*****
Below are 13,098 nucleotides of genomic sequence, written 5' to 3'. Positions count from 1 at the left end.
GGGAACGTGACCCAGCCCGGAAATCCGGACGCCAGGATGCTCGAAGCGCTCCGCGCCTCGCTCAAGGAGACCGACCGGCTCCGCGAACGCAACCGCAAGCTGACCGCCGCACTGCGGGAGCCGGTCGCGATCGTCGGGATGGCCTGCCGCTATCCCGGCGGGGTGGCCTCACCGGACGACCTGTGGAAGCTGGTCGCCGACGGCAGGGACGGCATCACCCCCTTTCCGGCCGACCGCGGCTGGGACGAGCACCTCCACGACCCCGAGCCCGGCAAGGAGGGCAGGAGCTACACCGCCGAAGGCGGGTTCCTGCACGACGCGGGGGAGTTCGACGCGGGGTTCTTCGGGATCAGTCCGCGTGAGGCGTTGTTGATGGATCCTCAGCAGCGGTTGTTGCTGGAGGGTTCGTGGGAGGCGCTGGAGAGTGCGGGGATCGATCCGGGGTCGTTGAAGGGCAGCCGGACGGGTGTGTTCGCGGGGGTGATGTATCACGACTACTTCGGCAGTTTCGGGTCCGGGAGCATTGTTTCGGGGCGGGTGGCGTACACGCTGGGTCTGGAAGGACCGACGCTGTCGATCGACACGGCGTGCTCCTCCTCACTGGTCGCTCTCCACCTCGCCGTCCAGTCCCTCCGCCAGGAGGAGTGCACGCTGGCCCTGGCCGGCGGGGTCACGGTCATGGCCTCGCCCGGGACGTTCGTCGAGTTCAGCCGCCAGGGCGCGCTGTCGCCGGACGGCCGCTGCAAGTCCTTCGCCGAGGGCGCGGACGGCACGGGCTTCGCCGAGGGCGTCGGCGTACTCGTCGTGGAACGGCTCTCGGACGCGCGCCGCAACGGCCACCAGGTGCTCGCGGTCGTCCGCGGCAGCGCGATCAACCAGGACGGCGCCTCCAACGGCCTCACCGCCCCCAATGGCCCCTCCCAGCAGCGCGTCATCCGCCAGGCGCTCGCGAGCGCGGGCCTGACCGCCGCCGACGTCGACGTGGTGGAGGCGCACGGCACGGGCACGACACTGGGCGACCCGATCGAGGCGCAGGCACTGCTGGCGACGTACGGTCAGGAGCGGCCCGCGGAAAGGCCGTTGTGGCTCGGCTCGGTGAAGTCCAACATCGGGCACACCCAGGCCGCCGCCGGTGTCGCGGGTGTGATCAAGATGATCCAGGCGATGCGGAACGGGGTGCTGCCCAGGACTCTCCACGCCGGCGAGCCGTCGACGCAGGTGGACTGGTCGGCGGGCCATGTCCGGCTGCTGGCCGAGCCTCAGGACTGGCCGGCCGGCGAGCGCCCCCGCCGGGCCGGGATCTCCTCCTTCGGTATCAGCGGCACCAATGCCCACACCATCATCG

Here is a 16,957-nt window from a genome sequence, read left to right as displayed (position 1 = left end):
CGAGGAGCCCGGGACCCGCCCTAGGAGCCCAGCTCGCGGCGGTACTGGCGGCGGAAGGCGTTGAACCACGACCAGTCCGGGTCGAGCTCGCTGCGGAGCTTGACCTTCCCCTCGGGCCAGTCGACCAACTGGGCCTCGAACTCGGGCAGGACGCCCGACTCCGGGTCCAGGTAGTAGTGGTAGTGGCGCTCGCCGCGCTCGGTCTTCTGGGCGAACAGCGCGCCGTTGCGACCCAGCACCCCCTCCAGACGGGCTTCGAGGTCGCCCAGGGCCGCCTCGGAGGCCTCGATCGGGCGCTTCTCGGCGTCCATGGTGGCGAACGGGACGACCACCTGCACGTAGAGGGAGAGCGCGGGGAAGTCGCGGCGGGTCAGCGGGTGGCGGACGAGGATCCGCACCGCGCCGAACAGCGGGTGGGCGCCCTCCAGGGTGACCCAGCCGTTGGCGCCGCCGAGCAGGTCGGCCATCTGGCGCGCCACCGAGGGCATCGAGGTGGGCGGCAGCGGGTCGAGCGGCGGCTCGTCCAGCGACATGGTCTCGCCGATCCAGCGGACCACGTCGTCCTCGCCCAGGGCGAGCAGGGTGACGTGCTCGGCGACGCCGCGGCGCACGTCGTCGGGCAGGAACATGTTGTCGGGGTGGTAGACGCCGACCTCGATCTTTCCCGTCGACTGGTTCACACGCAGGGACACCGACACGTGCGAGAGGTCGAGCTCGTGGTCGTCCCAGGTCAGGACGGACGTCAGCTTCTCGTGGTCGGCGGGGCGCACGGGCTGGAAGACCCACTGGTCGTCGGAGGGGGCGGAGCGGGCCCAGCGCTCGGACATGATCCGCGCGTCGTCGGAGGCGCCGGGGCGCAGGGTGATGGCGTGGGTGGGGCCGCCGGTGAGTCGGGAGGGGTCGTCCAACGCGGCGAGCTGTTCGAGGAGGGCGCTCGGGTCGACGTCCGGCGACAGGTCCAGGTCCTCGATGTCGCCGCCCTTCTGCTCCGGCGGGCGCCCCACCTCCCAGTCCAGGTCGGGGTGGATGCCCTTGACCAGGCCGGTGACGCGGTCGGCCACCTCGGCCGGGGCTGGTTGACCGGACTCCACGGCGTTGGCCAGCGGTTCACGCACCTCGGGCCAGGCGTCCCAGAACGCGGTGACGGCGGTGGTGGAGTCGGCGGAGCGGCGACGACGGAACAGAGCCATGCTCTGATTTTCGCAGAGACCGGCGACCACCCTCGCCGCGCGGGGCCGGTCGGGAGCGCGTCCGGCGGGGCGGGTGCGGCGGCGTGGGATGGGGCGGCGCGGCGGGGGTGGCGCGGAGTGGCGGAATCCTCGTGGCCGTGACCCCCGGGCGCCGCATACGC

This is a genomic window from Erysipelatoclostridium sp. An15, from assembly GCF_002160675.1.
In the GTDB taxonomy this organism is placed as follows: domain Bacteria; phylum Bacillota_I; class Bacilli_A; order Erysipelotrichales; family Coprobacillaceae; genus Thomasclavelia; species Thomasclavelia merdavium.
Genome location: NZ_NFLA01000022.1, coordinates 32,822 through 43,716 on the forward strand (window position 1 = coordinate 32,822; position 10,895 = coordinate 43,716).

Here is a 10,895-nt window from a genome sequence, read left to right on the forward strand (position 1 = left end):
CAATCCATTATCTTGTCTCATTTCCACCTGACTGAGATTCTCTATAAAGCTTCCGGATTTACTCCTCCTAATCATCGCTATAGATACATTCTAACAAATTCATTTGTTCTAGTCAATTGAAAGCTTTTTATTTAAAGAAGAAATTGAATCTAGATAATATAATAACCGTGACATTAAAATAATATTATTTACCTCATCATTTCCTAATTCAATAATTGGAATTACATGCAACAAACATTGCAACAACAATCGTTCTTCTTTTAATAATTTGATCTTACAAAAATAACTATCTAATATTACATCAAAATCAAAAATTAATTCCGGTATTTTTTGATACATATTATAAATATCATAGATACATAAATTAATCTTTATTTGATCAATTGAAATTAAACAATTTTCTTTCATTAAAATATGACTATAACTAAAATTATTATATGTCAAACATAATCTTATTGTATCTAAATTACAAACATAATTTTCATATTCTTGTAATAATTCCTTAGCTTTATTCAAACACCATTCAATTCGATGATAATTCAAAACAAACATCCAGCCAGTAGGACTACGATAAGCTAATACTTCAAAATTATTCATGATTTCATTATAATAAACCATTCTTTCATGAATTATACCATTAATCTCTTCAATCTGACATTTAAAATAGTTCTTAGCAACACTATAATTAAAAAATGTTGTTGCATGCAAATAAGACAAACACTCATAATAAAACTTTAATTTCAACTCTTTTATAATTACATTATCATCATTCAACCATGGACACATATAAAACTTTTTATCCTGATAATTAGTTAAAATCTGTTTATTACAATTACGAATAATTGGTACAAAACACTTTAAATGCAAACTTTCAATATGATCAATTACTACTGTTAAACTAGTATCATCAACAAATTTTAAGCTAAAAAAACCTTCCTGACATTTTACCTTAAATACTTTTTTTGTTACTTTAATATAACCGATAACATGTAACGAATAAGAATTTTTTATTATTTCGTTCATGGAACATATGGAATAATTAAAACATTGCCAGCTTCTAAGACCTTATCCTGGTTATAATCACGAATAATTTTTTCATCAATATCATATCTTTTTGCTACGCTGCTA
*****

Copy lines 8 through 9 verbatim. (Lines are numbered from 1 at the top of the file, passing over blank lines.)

Here is a 10,895-nt window from a genome sequence, read left to right on the forward strand (position 1 = left end):
CAATCCATTATCTTGTCTCATTTCCACCTGACTGAGATTCTCTATAAAGCTTCCGGATTTACTCCTCCTAATCATCGCTATAGATACATTCTAACAAATTCATTTGTTCTAGTCAATTGAAAGCTTTTTATTTAAAGAAGAAATTGAATCTAGATAATATAATAACCGTGACATTAAAATAATATTATTTACCTCATCATTTCCTAATTCAATAATTGGAATTACATGCAACAAACATTGCAACAACAATCGTTCTTCTTTTAATAATTTGATCTTACAAAAATAACTATCTAATATTACATCAAAATCAAAAATTAATTCCGGTATTTTTTGATACATATTATAAATATCATAGATACATAAATTAATCTTTATTTGATCAATTGAAATTAAACAATTTTCTTTCATTAAAATATGACTATAACTAAAATTATTATATGTCAAACATAATCTTATTGTATCTAAATTACAAACATAATTTTCATATTCTTGTAATAATTCCTTAGCTTTATTCAAACACCATTCAATTCGATGATAATTCAAAACAAACATCCAGCCAGTAGGACTACGATAAGCTAATACTTCAAAATTATTCATGATTTCATTATAATAAACCATTCTTTCATGAATTATACCATTAATCTCTTCAATCTGACATTTAAAATAGTTCTTAGCAACACTATAATTAAAAAATGTTGTTGCATGCAAATAAGACAAACACTCATAATAAAACTTTAATTTCAACTCTTTTATAATTACATTATCATCATTCAACCATGGACACATATAAAACTTTTTATCCTGATAATTAGTTAAAATCTGTTTATTACAATTACGAATAATTGGTACAAAACACTTTAAATGCAAACTTTCAATATGATCAATTACTACTGTTAAACTAGTATCATCAACAAATTTTAAGCTAAAAAAACCTTCCTGACATTTTACCTTAAATACTTTTTTTGTTACTTTAATATAACCGATAACATGTAACGAATAAGAATTTTTTATTATTTCGTTCATGGAACATATGGAATAATTAAAACATTGCCAGCTTCTAAGACCTTATCCTGGTTATAATCACGAATAATTTTTTCATCAATATCATATCTTTTTGCTACGCTGCTA